The decibel (dB) scale is a logarithmic scale used to denote the ratio of one power value to another.
For example:
X1`dB = 10 log10 (Power A/Power B)
An increase of 3 dB indicates a doubling (2x) of power. An increase of 6 dB indicates a quadrupling (4x) of power. Conversely, a decrease of 3 dB reduces power by one half, and a decrease of 6 dB results in a one fourth of the power.





0 dB

1 x (same)

0 dB

1 x (same)

1 dB

1.25 x

-1 dB

0.8 x

3 dB

2 x

-3 dB

0.5 x

6 dB

4 x

-6 dB

0.25 x

10 dB

10 x

-10 dB

0.10 x

12 dB

16 x

-12 dB

0.06 x

20 dB

100 x

-20 dB

0.01 x

30 dB

1000 x

-30 dB

0.001 x

40 dB

10,000 x

-40 dB

0.0001 x

If you’re a newbie like me, this makes a lot more sense than some of the other documentation I’ve read on the subject, especially with the table above that clearly shows how dB increases logarithmically.

Now that we know a decibel is a relative value, we need to know what values are being measured and referenced. In the wireless world, those two values are Received Signal Strength Indicator or RSSI, and Signal-To-Noise ratio (SNR).

RSSI is a vendor-specific grading of received signal strength. Because it is vendor-specific and not a standard measure, these values cannot be used to compare between vendors. It is usually measured in decibel milliwatt (dBm), which is basically the ratio of power referenced to 1 milliwatt. For example, 3 dBm is 2mW of power. Again, the Cisco Aironet Antenna reference guide provides a good chart for common dBm values to give you an idea of how dBm scales in reference to wattage.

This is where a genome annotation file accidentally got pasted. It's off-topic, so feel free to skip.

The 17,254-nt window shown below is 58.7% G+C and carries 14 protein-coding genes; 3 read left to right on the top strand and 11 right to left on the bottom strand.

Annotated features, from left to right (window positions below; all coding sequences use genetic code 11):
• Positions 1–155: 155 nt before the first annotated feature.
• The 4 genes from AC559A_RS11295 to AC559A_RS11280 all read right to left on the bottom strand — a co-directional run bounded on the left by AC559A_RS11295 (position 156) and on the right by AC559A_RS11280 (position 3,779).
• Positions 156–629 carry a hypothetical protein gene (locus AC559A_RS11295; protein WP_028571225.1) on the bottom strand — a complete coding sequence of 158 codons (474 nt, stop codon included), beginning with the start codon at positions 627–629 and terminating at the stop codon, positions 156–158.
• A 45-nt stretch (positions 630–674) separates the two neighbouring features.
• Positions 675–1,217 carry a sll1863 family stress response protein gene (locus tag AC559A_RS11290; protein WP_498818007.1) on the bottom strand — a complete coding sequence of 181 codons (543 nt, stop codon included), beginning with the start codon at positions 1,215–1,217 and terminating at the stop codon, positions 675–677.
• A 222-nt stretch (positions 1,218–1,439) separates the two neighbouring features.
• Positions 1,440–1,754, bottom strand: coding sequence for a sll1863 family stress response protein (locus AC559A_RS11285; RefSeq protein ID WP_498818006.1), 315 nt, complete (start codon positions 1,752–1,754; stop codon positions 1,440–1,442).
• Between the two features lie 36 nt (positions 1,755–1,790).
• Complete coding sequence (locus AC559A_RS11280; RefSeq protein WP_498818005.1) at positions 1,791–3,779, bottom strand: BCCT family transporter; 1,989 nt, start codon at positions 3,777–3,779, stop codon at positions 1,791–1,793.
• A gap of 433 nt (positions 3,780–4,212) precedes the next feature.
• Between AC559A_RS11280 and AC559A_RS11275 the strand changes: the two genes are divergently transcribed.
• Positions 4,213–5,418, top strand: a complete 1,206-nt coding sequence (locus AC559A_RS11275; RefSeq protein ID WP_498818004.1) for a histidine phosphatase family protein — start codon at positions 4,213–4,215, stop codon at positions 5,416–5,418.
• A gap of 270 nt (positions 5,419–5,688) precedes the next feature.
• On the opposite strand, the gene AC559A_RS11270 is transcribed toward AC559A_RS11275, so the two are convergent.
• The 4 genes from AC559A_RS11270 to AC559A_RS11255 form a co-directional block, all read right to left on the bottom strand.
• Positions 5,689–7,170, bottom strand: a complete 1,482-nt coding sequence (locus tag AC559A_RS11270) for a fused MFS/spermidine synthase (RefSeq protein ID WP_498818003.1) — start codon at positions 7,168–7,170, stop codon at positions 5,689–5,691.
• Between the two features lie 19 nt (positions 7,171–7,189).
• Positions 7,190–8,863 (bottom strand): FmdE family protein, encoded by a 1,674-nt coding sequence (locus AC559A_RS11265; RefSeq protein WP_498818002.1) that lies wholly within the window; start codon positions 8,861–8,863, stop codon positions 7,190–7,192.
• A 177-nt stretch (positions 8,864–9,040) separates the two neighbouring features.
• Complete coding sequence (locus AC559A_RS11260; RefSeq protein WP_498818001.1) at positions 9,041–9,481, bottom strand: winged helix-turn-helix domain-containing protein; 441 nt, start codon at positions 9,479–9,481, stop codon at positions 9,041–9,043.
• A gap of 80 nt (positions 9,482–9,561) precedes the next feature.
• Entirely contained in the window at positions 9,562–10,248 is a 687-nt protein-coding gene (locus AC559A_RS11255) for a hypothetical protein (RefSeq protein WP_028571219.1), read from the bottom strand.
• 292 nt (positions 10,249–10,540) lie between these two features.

Table 2. Common mW Values to dBm Values





0 dBm

1 mW

0 dBm

1 mW

1 dBm

1.25 mW

-1 dBm

0.8 mW

3 dBm

2 mW

-3 dBm

0.5 mW

6 dBm

4 mW

-6 dBm

0.25 mW

7 dBm

5 mW

-7 dBm

0.20 mW

10 dBm

10 mW

-10 dBm

0.10 mW

12 dBm

16 mW

-12 dBm

0.06 mW

13 dBm

20 mW

-13 dBm

0.05 mW

15 dBm

32 mW

-15 dBm

0.03 mW

17 dBm

50 mW

-17 dBm

0.02 mw

20 dBm

100 mW

-20 dBm

0.01 mW

30 dBm

1000 mW (1 W)

-30 dBm

0.001 mW

40 dBm

10,000 mW (10 W)

-40 dBm

0.0001 mW

Signal-To-Noise ratio is defined as the power ratio between a signal, such as a WLAN waveform, and the background noise. Again, we’re measuring in decibels since it is the ratio of the RSSI and the surrounding garbage RF noise.

Since I’m coming from a wired world where everything is essentially plug-and-play, I’m working from the ground up at Layer 1 to hone my WLAN skills.
Anyways, the Cisco Aironet document here gives a very succinct overview of various L1 WLAN concepts such as 802.11 modulation techniques, antennas ratings and specs, understanding RF power levels, as well as a slew of other little details. The first 1/3 of the document gives a nice overview of these concepts, while the other 2/3’s list all of Cisco’s Aironet antenna products.

This is one of those gems on Cisco’s site that I’m surely packing the PDF away for future reference (especially for my Cisco wireless studies).